ALS Awareness: What It’s Worth

Rick Jobus avatar

by Rick Jobus |

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“I think it’s time we stop, children, what’s that sound? Everybody look what’s going down.”

That call for awareness comes from the song “For What It’s Worth” by Buffalo Springfield. The song’s writer, Stephen Stills, penned the lyrics in response to the Sunset Strip curfew riots of 1966. Although it remains evocative of the era’s spirit and its tensions, it did not prescribe any consequential action.

Benign awareness has an analogous effect to that of a minor paper cut. It’s noticed, passes quickly, is forgotten, and causes no change. The trick is to impart actionable awareness. In my case, that has proven easier said than done.

Take my pre-ALS awareness of ALS, for example. As a fervent baseball fan from early childhood, I was introduced to Lou Gehrig’s disease as a youth of 7, through a viewing of the film “The Pride of the Yankees,” starring Gary Cooper. At that tender age, death was a frightening, albeit abstract concept. But to lose, as Gehrig did, the ability to do what you loved, and were exceptionally gifted at, was an even more horrific notion.

In the ensuing years, I occasionally would be reminded of the devastation that ALS is. The loss of jazz bassist, pianist, and composer Charles Mingus in 1979 saddened me. As did the passing of Baseball Hall of Fame pitcher James Augustus “Catfish” Hunter and golf caddie Bruce Edwards, in 1999 and 2004, respectively. I read the book “A Brief History of Time twice, semi-appreciative of what Stephen Hawking must have had to overcome to author it. I was aware, and became momentarily sympathetic, but did nothing. 

Similarly, I had “injurious auto accident passerby reaction” to a host of tales of collective plight. I would grimace at the imagery, then fixate and mourn as the visual grew steadily smaller in my mental rearview mirror, and be hopeful that my journey would not be darkened by other grief-producing interruptions. 

Even when prompted by an accompanying innocuous method to assist, I would typically remain inert. For the many noble causes soliciting aid in an emotionally charged pitch, my default position was to eschew the 63 cents per day, or $19 per month, plea.

However, that isolationist tendency would be reversed the moment someone I personally knew informed me of their tribulation. In that case, all forms of activism would be on the table. 

My experience post-ALS confirms that to be a phenomenon visited upon many. Folks who know me have contributed nearly $40,000 on my behalf to ALS-related campaigns. Likewise, when asked, many have joined me in requesting systemic change via petition endorsement or direct mail correspondence.

That speaks to the importance of each of us — patient, family member, caregiver, and friend alike — broadcasting the maddening ordeal that ALS is. A first step in that direction is participation in the I Am ALS initiative, which seeks to open eyes to this calamitous disease, in every congressional district in the United States.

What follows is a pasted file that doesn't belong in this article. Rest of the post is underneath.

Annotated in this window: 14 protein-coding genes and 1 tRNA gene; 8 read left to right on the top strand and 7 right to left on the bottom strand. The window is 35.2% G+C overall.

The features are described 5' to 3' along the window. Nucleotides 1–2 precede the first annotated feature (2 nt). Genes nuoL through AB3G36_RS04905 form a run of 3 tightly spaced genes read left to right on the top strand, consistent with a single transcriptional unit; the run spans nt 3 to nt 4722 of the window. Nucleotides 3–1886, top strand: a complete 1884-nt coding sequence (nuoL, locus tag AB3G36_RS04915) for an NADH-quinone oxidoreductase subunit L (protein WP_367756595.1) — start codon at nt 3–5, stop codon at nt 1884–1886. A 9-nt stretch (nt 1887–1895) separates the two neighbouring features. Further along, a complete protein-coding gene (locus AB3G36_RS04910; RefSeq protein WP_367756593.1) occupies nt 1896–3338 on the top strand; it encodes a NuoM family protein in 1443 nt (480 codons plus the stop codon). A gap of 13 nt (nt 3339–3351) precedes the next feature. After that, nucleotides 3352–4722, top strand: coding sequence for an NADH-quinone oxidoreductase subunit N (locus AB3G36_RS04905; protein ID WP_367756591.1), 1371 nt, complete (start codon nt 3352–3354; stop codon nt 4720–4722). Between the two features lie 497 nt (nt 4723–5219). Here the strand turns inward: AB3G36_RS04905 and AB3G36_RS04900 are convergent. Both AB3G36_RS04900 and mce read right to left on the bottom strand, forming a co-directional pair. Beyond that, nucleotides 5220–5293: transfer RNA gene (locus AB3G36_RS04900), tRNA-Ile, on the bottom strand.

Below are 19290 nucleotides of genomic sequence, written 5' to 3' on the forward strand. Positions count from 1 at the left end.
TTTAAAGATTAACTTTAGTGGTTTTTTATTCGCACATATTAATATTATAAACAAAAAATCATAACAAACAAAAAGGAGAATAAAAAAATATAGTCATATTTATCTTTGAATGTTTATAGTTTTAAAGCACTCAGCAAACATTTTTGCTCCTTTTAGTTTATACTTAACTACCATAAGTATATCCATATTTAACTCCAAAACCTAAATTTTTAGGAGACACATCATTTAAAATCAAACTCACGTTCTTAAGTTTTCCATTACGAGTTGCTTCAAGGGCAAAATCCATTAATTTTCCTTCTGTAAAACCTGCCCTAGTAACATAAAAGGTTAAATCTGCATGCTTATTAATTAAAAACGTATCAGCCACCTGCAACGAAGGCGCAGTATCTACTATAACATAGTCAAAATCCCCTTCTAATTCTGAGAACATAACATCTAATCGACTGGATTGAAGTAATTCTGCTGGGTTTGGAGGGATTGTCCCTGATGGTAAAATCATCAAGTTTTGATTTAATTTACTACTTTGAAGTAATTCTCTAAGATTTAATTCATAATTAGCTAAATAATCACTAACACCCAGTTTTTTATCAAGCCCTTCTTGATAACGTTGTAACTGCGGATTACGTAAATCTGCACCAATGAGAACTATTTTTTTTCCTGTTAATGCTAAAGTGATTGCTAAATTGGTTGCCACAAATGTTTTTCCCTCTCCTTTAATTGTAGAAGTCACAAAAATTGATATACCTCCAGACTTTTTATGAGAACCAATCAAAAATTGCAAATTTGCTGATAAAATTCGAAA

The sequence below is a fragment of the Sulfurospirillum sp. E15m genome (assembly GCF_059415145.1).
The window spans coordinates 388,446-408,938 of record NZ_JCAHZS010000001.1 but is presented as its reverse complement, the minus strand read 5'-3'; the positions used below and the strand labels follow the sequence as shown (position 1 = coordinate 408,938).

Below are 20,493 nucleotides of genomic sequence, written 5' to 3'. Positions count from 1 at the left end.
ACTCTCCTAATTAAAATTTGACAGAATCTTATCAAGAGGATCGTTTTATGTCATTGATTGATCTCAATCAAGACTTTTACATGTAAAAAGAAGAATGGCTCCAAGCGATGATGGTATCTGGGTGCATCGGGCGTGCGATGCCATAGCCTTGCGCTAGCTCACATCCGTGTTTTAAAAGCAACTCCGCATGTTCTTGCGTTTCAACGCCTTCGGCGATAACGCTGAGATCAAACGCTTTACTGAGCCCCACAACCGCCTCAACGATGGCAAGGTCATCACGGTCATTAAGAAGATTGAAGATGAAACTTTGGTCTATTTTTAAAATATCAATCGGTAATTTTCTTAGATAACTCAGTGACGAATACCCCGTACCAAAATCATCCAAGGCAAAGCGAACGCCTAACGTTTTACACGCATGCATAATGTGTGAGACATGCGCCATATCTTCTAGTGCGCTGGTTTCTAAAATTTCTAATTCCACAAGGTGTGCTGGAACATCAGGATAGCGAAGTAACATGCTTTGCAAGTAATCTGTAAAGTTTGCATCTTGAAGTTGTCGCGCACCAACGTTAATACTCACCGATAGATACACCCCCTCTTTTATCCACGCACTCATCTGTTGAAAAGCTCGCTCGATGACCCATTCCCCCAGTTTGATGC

Beyond that, at a grassroots level, impactful ALS awareness can best be germinated via frank and substantive dialogue. The more people that are current with the havoc that ALS has wrought, the utterly hopeless outlook that exists today, and the abject institutional failure to provide help, the more allies we have. Allies not only for the month of May and the periodic fundraiser, but also for whenever the ALS court of human decency is convened.

Toward that end, in response to the obligatory “How are you?” query, I never hesitate to objectively share my present state of dysfunction, my struggles, my pains, and my fears. I am also known to point out how Medicare has shortchanged me, and the sheer lunacy of the regulatory approval process as it pertains to ALS therapies. 

The sincere desire and a poised offer to help are what I seek in response to my story. For the day will come when an obviously efficacious treatment is identified in early-stage testing. If we factor in best-case historic elapsed time parameters for FDA approval, manufacturing startup, supply chain infiltration, and insurability resolution, then thousands — perhaps tens of thousands — of people will die with relief cruelly on the horizon.

But as COVID-19 has shown, extraordinary times can call for extraordinary measures. A potent variation of “Operation Warp Speed” would fit that bill. A strident outcry from a bipartisan constituency, driven by fervent, activated ALS awareness, might be exactly what it takes to launch such an endeavor. 

A cure for ALS — now that would be a “For What It’s Worth” awareness example for the ages.


Note: ALS News Today is strictly a news and information website about the disease. It does not provide medical advice, diagnosis, or treatment. This content is not intended to be a substitute for professional medical advice, diagnosis, or treatment. Always seek the advice of your physician or other qualified health provider with any questions you may have regarding a medical condition. Never disregard professional medical advice or delay in seeking it because of something you have read on this website. The opinions expressed in this column are not those of ALS News Today or its parent company, BioNews Services, and are intended to spark discussion about issues pertaining to ALS.


Robert Ferson avatar

Robert Ferson

Covid-19 is saturating the media right now. When that eases, cancer ads hammer into us that awareness. Yes most any cancer is a horrible thing, but there are treatments and even cures available because cancer have been and are ever present. How often do we see anything in the media about ALS? It's almost unheard of near where I live. Television, newspapers, flyers?...Nope! I have magnetic signs for my van. I'll bet that's the majority of awareness efforts in my county.


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